on 9 July 2002
PWEI's Cure for Sanity was a strange animal. It split the fans as the Poppies went headlong after the hip-hop flavours that had been part of their sound since Box Frenzy (1987). Many moaned that they were just pop culture whores jumping someone else's train. The critics tended to agree, the press as a whole became indifferent.
YES - they were pop tarts and if that rankled some then they were missing the point. "Dance of the Mad B45t4rd5" was one of those rare classics that made you drive too fast. "Nightmare at 20,000ft" has a fantastic electronic bassline that still sounds fantastic now. "1000x No!" , "92degreesF" and even the much maligned "XYandZee" still sound superb in the twenty-first century (where the Poppies were all along). If you were one of the boo-boys, then shame on you - you're the loser.
on 21 November 2011
PWEI's last great album finally got the reissue treatment it deserved. A proper remaster, tidying up the sound from the original release. As side 2 was still being recorded whilst side 1 was being mastered, it's fair to say that the original mastering wasn't great and that it was a bit quiet. This has been fixed, happily.
Now, if you are buying a PWEI remaster in 2011, I figure that you've heard the original album..if not.. it contains chart bothering cheesy hit X Y & Zee, classic track Dance Of The Mad, 92F, Italo-house football classic Touched by the hand of Cicciolina amongst many other definitive PWEI tunes and is one of the most cohesive, wildly diverse records I know. Sadly, that bit will only make sense if you own the record already. Anyway, when you are looking at buying albums you already own, you look for added value from the original release. What have we got here?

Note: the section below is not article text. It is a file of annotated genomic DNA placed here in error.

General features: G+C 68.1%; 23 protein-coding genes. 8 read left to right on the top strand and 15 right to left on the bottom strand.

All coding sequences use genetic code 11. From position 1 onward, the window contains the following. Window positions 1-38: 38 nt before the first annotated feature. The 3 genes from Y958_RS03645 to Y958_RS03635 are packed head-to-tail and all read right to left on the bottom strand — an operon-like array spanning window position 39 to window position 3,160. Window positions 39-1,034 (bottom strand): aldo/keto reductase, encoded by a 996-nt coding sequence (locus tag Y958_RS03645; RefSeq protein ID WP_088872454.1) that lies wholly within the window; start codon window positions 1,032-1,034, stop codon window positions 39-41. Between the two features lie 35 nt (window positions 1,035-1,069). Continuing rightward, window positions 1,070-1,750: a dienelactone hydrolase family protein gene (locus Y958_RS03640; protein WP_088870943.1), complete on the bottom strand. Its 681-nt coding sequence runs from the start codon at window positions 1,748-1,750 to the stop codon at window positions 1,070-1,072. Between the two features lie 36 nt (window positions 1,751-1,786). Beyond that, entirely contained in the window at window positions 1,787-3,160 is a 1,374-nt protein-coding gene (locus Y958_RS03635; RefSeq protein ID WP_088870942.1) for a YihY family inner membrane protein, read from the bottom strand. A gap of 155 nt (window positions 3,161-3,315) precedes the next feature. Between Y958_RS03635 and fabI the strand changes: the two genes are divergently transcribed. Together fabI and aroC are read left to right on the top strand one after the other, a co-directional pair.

1. Heaps of extra tracks; remixes of the singles and more excitingly for me, unreleased tracks from the archives. Good news here is that some of these should have been released; 2 different versions of 'Dance of the mad and bad' are excellent; filled with different samples and odd snatches of lyric. Rock of Ages is a hyped up, amped up City Zen Radio 1990/2000 Fm. It benefits from having some massive drum samples and not being recorded in a train station. Good if dated remixes all over both discs and I'm thrilled with the inclusion of another one of the Poppies crappy covers - Rockahula Baby, by Elvis, gets fed through the PWEI blender and spat out as a disrespectful mess. For many, this would be a bad thing. For me, it works very well, albeit this wouldn't be the first PWEI track I'd play someone.
2. Entertaining liner notes; a potted history of this era of the band plus fresh notes from band member Adam Mole that really do evoke quite what it was to be a Poppie.
3. Exceptional customer service. I have had a bit of trouble with the last track on the 2nd CD. I have returned 2 copies to Amazon and am due to return my copy to Cherry Red. Everyone has been very good so far!